23 September 2016

Honesty Is the Best Policy

 I arrived at my psychiatrist’s appointment last Tuesday. I’d already ran through how this appointment was gonna play out in my head. Now, this is the psychiatrist I started seein’ after I went through a terrible, no good, prolonged depressive episode last April on accounta… well… on accounta that’s what happened. Everyone says this new psychiatrist is brilliant, a genius! When I say everybody, I mean, everydamnbody. My family doctor, every therapist I know, the girl at the check out, my neighbor… everybody thinks the new guy is the shiz. But he took no guff from me the last time I saw him and I already knew he wanted me to stop taking a medication I thought I couldn’t do without, so yeah, I was ready for him. This made up conversation in my head went something like this.
My Brilliant New Psychiatrist: I’m taking you off this medication you want to take, because I said so.
Me: But…
MBNP: No buts.
Me: But…
MBNP: I said no buts, Beth. You will do as I say or I will place you in a hospital. {screams to nurse} NEXT!
This is how the actual conversation went.
Me: I think I need to stay on this medication.
MBNP: Why is that?
Me: It’s the only thing that’s ever helped me control bingeing.
MBNP: Why are you giving this medication all the credit for your hard work?
Me: You can’t- wait, what?
   And so then, I opened my ears and let go of my plan to abandon this brilliant (everybody says so!) new doctor to seek this medication elsewhere. That’s what got me into this situation in the first place. Let me tell y’all what happened. And I’m owning up to this out here in public, ’cause it’s important for me and for you to know that people do this shit. I did it. Other folks do it. And here we go…
   Last year, when I graduated from therapy, I was still taking a plethora of medications to treat bipolar II (rapid cycling) and the laundry list of other disorders and mental maladies I have. At one point, I was on nine different medications. NINE. I told everyone I was going to switch over to this psychiatrist who visits Lil’ Nashvegas once a month on accounta that was more convenient for me than runnin’ 45 minutes over to the next town just to get my prescriptions from my perfectly capable psychiatrist. I wasn’t seeing my therapist, Bob Hoskins, anymore. He was in the same office as the perfectly capable psychiatrist who saw me through a handful of stays at Ye Olde Mental Hospital. But why bother runnin’ out to see him every three or four months, when I could just see this one chick who rolls right into Lil’ Nashvegas with her prescription pad in hand?
   Okay, that’s what I said. What really happened was…
   I wanted to take this medication to help me stop binge eating. My perfectly capable psychiatrist said no way, no how he would prescribe a stimulant to someone with my history of rapid cycling (that means someone with bipolar who experiences four or more episodes of mania and depression in one year). Introducing a stimulant could trigger a manic episode. Manic episodes sound like such a luxury to folks outside the bubble of mental illness. Some of y’all think of them as bursts of energy and we get things done and are super positive and sweetbabycheezeits, look at her go! No, sugar booger bear. I might be energetic and think I’m da bomb some of the time, but a manic episode is usually when I end up in the hospital. We’re talking insomnia, racing thoughts, anxiety, anger, impulsivity, and aggressiveness. This is all followed by a plunge into the deepest, darkest bottomless pit of depression in the history of bottomless pits. Shit hits the fan.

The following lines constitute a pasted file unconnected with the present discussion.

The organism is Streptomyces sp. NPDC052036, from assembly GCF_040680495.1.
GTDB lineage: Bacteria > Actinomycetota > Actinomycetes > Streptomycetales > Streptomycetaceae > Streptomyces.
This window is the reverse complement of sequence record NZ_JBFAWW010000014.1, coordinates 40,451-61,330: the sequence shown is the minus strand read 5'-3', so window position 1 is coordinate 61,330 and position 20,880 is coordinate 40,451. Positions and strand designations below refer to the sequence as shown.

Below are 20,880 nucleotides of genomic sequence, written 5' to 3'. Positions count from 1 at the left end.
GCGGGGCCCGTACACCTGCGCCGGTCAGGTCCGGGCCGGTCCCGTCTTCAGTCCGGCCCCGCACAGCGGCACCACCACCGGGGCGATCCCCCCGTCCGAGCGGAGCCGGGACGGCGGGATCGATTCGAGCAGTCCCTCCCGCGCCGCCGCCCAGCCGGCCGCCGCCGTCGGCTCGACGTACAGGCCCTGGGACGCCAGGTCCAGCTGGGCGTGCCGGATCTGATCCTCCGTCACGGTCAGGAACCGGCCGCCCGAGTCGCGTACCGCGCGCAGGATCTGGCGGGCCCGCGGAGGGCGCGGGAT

So, I left my perfectly capable psychiatrist and went to this new lady who came to town once a month. You know what she did? She prescribed this stimulant! Woohoo! I got what I wanted! Now, I’m pretty sure she just didn’t want me to be fat, ’cause she was so on about my weight, but I just didn’t want to be a slave to this one thing, this bingeing. And I wanted that medication, damn it.
   Do you know what bingeing is, friends? Bingeing is eating a huge amount of food in a short period of time to the point of being sick and then, there is shame and guilt. No purge here. Total binge. When I say huge amounts of food, I mean, HUGE. Like enough to make your stomach explode which is what I feel like when I do it. I was convinced I had binge eating disorder. My old therapist suggested this as well. Only that medication I wanted, the one prescribed for binge eating, is a stimulant, so I was shit out of luck, right?
   Nope.
   I went and found this other psychiatrist and she gave it to me like it was Pez. I’m not sayin’ she’s a quack, but I feel like she didn’t give a shit one way or another. You can read all about that here if you want to catch up. I’m just comin’ clean about why I did what I did. I wanted that drug to help with the binge eating. And you know what? It did. Of course, it did. I didn’t have to take sedatives anymore. I’d just crash and go to sleep. I wasn’t bingeing. I was sleeping at night. I had energy. I started working on my book! This medicine was The Shit. I was willing to keep seeing this terrible psychiatrist to have access to that drug… until I wasn’t, until she did what she did and I couldn’t see her anymore. But what would I do without my wonder drug? I had three refills. Three months to figure that out.